Student column: Without individualized attention, students won’t reach full potential
Receiving a graded essay is unlike receiving a graded math test; the piece does not lose points based on being “right” or “wrong,” because literature is open to interpretation, and essays demand insight. Therefore, it is harder to grasp why an essay receives a ‘B’ instead of an ‘A’ after one spends countless hours writing it. To address this issue, the English department set up the system of the writing conference — sessions in which the student meets one-on-one with her English teacher to discuss her writing-- in order to help students and their writing grow and flourish.
Writing conferences provide students with the opportunity to explore their strengths and recognize their weaknesses and to discuss how to improve. Teachers often model organizational strategies or syntactical choices. During one of my sophomore year writing conferences, I remember my teacher asking me where I thought my essay’s weaknesses were. I gave her a list. Little did I know that some of the areas that I thought were my weaknesses were actually my areas of strength. However, if I had simply received my paper on Fahrenheit 451 with the grade and comments in the margins, I would never have fully understood what I should have done the same or done differently in my next essay. It is an invaluable experience for a student to be given the opportunity to sit with her English teacher and work out how to edit prepositional phrases or ask questions about which piece of evidence more fully supports an argument. Without individualized attention, from a teacher who is aware of our growth during the year, there is no other way for us to reach our full potential.
But the value of the English writing conference extends beyond the subject of English. In history class, students write essays; in science, students write lab reports; in world language, students write short compositions; even in math, students must justify their responses. English conferences help writers establish the writing foundation they need in order to find success in these disciplines. For example, to write an argumentative essay in history, the writer must implement skills she learns from essay writing in English, and her experiences in English conferences remind her to be conscious of her areas of weakness (e.g. organization, syntax, or something else altogether).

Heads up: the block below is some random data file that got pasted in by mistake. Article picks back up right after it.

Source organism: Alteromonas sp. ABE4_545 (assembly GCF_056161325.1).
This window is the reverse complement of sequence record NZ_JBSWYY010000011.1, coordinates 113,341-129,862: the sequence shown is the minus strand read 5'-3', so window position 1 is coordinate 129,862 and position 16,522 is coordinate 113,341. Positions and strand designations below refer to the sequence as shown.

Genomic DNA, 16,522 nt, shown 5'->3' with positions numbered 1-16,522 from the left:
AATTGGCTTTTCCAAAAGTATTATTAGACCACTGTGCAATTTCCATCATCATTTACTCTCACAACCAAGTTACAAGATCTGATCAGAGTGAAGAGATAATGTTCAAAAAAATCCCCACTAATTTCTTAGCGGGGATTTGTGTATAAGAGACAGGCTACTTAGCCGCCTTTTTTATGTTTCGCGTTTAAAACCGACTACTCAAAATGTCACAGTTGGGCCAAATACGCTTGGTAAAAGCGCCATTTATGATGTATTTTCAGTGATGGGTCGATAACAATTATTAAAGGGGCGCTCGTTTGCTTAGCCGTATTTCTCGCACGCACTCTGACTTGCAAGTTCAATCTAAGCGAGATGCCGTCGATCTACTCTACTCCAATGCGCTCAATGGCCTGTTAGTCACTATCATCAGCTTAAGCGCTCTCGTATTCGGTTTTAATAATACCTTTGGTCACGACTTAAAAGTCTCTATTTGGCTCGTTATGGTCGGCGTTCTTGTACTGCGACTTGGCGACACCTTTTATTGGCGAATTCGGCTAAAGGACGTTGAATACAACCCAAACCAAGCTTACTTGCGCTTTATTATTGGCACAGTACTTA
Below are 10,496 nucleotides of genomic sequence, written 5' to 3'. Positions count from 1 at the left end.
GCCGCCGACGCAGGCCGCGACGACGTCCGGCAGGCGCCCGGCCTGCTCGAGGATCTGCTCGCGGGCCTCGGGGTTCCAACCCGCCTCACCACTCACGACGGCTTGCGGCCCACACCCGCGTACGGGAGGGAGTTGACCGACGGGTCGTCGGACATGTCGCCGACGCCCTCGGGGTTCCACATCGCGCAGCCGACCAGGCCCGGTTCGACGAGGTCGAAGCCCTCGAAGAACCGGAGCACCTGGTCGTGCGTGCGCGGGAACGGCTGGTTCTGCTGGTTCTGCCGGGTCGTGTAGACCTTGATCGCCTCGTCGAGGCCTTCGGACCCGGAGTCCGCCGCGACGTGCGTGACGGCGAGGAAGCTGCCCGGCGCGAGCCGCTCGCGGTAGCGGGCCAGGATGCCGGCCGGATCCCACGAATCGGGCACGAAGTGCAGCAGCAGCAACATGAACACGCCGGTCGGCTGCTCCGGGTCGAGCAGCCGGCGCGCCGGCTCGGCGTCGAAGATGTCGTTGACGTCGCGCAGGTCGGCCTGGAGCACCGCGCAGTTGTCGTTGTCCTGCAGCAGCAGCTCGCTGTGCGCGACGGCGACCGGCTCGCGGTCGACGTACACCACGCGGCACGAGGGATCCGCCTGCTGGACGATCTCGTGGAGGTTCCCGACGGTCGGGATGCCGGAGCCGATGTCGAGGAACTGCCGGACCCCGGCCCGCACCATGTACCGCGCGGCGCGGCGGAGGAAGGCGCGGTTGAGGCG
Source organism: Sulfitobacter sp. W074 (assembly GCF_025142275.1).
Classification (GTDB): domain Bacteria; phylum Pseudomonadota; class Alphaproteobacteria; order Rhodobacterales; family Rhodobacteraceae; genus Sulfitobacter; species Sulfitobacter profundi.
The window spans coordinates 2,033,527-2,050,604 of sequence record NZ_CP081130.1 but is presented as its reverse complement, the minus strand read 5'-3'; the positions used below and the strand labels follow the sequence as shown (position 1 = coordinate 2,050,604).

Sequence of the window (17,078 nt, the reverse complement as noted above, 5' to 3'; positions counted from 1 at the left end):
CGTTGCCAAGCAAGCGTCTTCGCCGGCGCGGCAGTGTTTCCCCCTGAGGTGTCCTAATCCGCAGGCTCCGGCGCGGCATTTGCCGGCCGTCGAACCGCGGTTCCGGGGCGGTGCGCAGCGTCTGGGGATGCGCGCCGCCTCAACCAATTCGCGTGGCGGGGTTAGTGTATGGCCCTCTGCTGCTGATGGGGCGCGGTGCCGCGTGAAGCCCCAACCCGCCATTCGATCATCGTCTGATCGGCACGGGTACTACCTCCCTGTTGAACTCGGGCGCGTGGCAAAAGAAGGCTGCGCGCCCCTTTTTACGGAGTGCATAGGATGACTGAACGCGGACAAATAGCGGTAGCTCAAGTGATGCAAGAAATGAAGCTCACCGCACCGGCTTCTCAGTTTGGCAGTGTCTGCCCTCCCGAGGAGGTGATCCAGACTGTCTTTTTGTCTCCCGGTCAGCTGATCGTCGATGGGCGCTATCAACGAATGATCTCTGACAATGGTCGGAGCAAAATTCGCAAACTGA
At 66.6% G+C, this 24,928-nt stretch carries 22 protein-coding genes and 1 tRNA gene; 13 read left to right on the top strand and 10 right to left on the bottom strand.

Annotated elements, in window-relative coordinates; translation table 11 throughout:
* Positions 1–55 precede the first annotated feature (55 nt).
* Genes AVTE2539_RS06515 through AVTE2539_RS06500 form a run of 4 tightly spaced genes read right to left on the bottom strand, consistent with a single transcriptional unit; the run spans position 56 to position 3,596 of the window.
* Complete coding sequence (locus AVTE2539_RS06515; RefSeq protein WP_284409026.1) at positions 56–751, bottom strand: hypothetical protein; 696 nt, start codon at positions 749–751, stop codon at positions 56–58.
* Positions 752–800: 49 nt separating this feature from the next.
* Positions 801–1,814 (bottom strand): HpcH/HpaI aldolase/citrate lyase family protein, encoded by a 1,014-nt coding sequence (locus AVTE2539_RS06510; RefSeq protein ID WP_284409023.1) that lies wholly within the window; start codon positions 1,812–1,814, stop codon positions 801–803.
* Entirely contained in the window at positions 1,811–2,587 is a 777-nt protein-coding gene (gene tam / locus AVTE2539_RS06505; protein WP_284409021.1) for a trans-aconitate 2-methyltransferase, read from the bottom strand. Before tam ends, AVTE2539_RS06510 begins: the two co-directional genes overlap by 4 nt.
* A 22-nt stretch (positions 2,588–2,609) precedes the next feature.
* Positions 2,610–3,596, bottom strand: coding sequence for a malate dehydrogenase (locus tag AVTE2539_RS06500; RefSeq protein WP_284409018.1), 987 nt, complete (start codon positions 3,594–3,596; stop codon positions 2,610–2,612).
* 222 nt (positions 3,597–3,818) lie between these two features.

Recently, while in a history writing conference, my teacher explained how difficult it was to schedule conferences on our essays. It took her five weeks to conference with her two AP U.S. History classes. If English teachers lose the allotted free period in their schedules for writing conferences and have to teach five classes, as is projected under Superintendent Dr. Karen Baldwin’s budget proposal, it would take an enormous amount of time for them to conference. Right now, if I want to meet with my AP English teacher, I can email her and receive a conference in the next day or two. While we have a minimum of two English conferences a year, I have met with my English teachers multiple times each year since being a freshman. Learning how to write an essay is a fundamental part of the English curriculum, and to deny students the opportunity to cultivate their writing on an individual basis would fundamentally change students’ academic experience at RHS.
It will be impossible for my writing to evolve and reach its full potential if the English writing conference is abolished as part of the proposed budget plan. As a junior at RHS, my experiences in writing conferences with English teachers have transformed my writing from a rambling, redundant essay into coherent and organized compositions. As students enter the knowledge-based economy, it becomes essential for them to be able to communicate their ideas effectively and coherently. Their writing and its quality become indispensable tools students must be able to implement. I implore the Board of Education not to cut funding for academics, or even for sports, but to look elsewhere in the budget for cuts that do not directly affect student learning. Surely there is spending that can be spared sooner than the crown jewel of our English program can be.
Ridgefield High School, Class of 2019